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Tamir Goodman Debuts Basketball Training Creation

July 24, 2013

Tamir Goodman says the Zone190 will help basketball players train for actual game scenarios. (Provided)

Tamir Goodman says the Zone190 will help basketball players train for actual game scenarios. (Provided)

It seems like a long time ago that Talmudical Academy of Baltimore graduate Tamir Goodman was solely known for being a professional basketball player. Since hanging up his high tops in 2009, he’s become a public speaker, a writer and an inventor.

Last week, Goodman, 31, unveiled his latest creation, and this one undoubtedly takes him back to his basketball roots.

Enter the Zone190, which Goodman is touting as the most practical and multidimensional basketball training apparatus on the market.

The basis of the Zone190 is its capacity to replicate game scenarios in a practice environment. Using the contraption, a player can hone his or her shooting, passing, dribbling, footwork, body positioning and endurance abilities — devoid of a partner.

With its trampoline-like material, Zone190 enables athletes to bounce the ball off its surface and practice catching and shooting from different angles on the court. Unlike other models on the market that only allow the ball to travel in one direction, Zone190’s 190-degree, 7-foot-long surface area allows for a “multiangled pitch-back.” It also is equipped with a retractable defensive arm in the center that simulates a defender trying to block the shot and two other “defensive hands” on either end that mimics an opponent trying to steal the ball.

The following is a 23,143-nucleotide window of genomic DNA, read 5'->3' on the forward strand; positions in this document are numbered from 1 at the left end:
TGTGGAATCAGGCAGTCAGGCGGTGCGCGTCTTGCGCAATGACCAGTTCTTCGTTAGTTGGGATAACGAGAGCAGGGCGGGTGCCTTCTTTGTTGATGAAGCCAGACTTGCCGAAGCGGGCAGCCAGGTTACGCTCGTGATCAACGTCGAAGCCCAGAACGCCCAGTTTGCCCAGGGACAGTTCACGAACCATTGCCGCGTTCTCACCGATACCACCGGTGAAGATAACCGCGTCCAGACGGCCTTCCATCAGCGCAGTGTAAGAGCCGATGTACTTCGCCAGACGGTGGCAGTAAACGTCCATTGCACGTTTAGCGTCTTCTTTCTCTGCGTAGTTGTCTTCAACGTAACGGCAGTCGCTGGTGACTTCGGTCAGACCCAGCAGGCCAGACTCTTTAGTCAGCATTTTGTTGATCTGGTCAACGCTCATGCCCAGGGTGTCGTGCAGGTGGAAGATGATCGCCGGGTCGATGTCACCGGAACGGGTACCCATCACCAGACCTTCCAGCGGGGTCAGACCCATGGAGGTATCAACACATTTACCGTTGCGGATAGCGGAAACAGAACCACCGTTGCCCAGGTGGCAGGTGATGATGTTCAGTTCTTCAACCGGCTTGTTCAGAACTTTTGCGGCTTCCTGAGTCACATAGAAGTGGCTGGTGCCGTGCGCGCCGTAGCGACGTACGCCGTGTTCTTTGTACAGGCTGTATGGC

Goodman said that the challenges he endured while attempting to rehab his knee, which plagued the latter portion of his pro career, helped provide the inspiration for the device. He remembers spending hours in the gym without anyone to practice with him.

“This would’ve been my dream, to have something like this,” Goodman said. “Something really negative, my career-ending injury, ended up turning into something very positive that will hopefully help a lot of basketball players.”

Goodman noted that Zone 190, which costs $499 plus tax and shipping, has been in the works for more than three years. Those in the game endorsing the apparatus include Israel-born NBA player Omri Casspi and former NBA assistant coach Brendan Suhr, who dubbed the Zone190 the “most innovative product I’ve seen for player development in years.”

Said Goodman, “I hope this will help as many athletes as possible reach their potential in a fun way.”

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